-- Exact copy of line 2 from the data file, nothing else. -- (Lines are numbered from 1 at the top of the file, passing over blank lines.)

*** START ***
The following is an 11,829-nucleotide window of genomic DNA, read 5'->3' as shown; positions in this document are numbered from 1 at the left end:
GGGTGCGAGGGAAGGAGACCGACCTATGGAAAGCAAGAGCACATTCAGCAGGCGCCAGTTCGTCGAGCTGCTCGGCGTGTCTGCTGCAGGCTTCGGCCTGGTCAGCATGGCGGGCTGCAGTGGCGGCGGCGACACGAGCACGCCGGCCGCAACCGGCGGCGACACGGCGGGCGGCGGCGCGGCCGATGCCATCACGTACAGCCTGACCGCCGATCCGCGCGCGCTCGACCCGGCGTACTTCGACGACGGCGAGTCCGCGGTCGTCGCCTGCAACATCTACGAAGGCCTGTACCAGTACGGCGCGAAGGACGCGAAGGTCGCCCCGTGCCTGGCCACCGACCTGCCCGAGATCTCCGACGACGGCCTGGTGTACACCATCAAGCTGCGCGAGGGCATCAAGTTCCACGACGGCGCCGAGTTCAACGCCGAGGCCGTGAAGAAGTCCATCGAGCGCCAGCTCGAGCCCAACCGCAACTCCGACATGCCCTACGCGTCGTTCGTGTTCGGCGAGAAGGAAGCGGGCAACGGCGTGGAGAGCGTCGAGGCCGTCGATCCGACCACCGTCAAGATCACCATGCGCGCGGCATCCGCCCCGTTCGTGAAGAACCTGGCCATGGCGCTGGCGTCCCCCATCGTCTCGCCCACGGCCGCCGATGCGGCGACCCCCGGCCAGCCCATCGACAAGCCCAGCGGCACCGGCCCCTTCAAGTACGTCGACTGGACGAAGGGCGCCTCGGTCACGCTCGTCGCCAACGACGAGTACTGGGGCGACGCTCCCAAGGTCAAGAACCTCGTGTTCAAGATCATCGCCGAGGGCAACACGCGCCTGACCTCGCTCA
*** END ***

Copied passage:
GGGTGCGAGGGAAGGAGACCGACCTATGGAAAGCAAGAGCACATTCAGCAGGCGCCAGTTCGTCGAGCTGCTCGGCGTGTCTGCTGCAGGCTTCGGCCTGGTCAGCATGGCGGGCTGCAGTGGCGGCGGCGACACGAGCACGCCGGCCGCAACCGGCGGCGACACGGCGGGCGGCGGCGCGGCCGATGCCATCACGTACAGCCTGACCGCCGATCCGCGCGCGCTCGACCCGGCGTACTTCGACGACGGCGAGTCCGCGGTCGTCGCCTGCAACATCTACGAAGGCCTGTACCAGTACGGCGCGAAGGACGCGAAGGTCGCCCCGTGCCTGGCCACCGACCTGCCCGAGATCTCCGACGACGGCCTGGTGTACACCATCAAGCTGCGCGAGGGCATCAAGTTCCACGACGGCGCCGAGTTCAACGCCGAGGCCGTGAAGAAGTCCATCGAGCGCCAGCTCGAGCCCAACCGCAACTCCGACATGCCCTACGCGTCGTTCGTGTTCGGCGAGAAGGAAGCGGGCAACGGCGTGGAGAGCGTCGAGGCCGTCGATCCGACCACCGTCAAGATCACCATGCGCGCGGCATCCGCCCCGTTCGTGAAGAACCTGGCCATGGCGCTGGCGTCCCCCATCGTCTCGCCCACGGCCGCCGATGCGGCGACCCCCGGCCAGCCCATCGACAAGCCCAGCGGCACCGGCCCCTTCAAGTACGTCGACTGGACGAAGGGCGCCTCGGTCACGCTCGTCGCCAACGACGAGTACTGGGGCGACGCTCCCAAGGTCAAGAACCTCGTGTTCAAGATCATCGCCGAGGGCAACACGCGCCTGACCTCGCTCA